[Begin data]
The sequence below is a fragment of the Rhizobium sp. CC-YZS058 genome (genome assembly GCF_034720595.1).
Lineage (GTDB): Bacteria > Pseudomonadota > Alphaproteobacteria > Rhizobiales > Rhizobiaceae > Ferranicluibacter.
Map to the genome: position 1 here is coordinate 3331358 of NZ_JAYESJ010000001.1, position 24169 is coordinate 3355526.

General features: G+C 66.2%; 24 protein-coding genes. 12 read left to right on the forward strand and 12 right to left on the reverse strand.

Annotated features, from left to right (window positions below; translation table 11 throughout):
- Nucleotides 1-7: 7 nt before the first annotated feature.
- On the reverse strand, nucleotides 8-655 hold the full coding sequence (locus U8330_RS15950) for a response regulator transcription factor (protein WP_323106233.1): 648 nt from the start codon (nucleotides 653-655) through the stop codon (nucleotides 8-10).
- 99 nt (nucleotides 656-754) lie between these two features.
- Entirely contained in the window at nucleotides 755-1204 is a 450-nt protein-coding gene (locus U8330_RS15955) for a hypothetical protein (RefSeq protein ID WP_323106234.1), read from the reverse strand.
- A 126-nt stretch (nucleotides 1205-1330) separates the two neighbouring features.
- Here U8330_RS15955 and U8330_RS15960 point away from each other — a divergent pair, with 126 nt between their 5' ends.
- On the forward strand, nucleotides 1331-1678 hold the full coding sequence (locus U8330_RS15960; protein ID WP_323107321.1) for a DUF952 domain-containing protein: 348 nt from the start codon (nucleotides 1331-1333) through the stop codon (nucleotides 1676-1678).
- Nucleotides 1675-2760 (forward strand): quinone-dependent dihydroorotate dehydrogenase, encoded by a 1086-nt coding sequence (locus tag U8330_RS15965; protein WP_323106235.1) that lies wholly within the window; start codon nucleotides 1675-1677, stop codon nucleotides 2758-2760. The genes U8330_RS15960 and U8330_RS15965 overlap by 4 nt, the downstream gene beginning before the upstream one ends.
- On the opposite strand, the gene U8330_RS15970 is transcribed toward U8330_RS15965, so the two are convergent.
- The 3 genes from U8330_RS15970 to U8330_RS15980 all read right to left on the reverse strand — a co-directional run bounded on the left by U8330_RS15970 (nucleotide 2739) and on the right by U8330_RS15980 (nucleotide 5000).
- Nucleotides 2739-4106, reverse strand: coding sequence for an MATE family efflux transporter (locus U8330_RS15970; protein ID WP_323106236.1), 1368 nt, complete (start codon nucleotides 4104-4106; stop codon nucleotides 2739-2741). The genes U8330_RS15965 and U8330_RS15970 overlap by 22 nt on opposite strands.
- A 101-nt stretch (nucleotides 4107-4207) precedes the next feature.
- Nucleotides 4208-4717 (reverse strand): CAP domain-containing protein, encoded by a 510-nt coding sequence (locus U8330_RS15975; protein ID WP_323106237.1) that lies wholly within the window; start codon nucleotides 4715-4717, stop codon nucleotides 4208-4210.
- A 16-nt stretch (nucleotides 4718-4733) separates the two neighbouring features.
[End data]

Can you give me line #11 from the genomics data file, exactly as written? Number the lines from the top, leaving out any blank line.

- Here U8330_RS15955 and U8330_RS15960 point away from each other — a divergent pair, with 126 nt between their 5' ends.